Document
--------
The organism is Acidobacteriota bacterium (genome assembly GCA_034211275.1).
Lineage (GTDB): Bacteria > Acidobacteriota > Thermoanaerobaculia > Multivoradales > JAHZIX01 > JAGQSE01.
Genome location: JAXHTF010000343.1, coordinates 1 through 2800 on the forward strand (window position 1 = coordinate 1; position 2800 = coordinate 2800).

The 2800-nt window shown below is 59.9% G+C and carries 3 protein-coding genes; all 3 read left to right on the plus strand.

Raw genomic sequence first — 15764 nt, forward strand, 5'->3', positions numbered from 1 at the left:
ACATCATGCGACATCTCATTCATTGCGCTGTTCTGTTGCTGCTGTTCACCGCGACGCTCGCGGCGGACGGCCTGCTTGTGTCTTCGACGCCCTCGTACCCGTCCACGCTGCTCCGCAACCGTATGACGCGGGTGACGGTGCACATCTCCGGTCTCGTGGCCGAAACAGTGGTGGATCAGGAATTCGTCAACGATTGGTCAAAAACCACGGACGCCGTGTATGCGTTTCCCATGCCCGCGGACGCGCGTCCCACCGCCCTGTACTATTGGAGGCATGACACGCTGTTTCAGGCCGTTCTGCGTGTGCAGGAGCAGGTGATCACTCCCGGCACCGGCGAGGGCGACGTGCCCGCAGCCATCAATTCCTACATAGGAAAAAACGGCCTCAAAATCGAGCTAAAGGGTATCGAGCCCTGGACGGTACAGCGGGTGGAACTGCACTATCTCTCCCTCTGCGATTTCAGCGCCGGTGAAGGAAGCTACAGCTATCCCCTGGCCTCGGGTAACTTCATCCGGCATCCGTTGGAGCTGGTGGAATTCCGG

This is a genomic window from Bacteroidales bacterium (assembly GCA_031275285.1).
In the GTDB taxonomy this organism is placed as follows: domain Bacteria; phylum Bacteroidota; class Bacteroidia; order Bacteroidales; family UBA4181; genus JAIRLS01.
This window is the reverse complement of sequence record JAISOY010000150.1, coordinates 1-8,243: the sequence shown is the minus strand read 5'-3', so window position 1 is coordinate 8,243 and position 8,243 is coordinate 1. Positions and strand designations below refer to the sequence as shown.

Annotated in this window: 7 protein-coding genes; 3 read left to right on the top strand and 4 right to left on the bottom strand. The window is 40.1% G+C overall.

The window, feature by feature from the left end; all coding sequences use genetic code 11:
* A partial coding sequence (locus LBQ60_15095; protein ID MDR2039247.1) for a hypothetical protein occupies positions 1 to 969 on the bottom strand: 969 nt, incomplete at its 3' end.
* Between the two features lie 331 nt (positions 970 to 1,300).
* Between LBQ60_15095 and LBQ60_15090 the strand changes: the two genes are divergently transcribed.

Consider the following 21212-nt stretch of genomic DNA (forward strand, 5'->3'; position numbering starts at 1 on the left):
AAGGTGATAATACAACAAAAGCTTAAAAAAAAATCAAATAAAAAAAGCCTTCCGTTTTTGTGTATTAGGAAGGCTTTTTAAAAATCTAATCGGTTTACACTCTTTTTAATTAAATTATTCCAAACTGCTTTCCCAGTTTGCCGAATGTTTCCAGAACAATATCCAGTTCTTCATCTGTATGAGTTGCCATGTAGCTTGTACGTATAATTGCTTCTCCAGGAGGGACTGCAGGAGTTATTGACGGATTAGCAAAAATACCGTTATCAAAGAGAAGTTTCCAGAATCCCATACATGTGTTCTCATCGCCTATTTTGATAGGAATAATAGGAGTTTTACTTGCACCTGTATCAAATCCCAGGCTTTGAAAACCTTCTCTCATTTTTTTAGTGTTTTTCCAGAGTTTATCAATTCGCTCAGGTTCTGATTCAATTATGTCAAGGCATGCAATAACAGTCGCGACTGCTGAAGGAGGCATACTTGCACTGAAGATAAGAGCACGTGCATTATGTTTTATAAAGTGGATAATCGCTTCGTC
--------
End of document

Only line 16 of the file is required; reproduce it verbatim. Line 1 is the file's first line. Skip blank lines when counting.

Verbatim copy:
AAGGTGATAATACAACAAAAGCTTAAAAAAAAATCAAATAAAAAAAGCCTTCCGTTTTTGTGTATTAGGAAGGCTTTTTAAAAATCTAATCGGTTTACACTCTTTTTAATTAAATTATTCCAAACTGCTTTCCCAGTTTGCCGAATGTTTCCAGAACAATATCCAGTTCTTCATCTGTATGAGTTGCCATGTAGCTTGTACGTATAATTGCTTCTCCAGGAGGGACTGCAGGAGTTATTGACGGATTAGCAAAAATACCGTTATCAAAGAGAAGTTTCCAGAATCCCATACATGTGTTCTCATCGCCTATTTTGATAGGAATAATAGGAGTTTTACTTGCACCTGTATCAAATCCCAGGCTTTGAAAACCTTCTCTCATTTTTTTAGTGTTTTTCCAGAGTTTATCAATTCGCTCAGGTTCTGATTCAATTATGTCAAGGCATGCAATAACAGTCGCGACTGCTGAAGGAGGCATACTTGCACTGAAGATAAGAGCACGTGCATTATGTTTTATAAAGTGGATAATCGCTTCGTC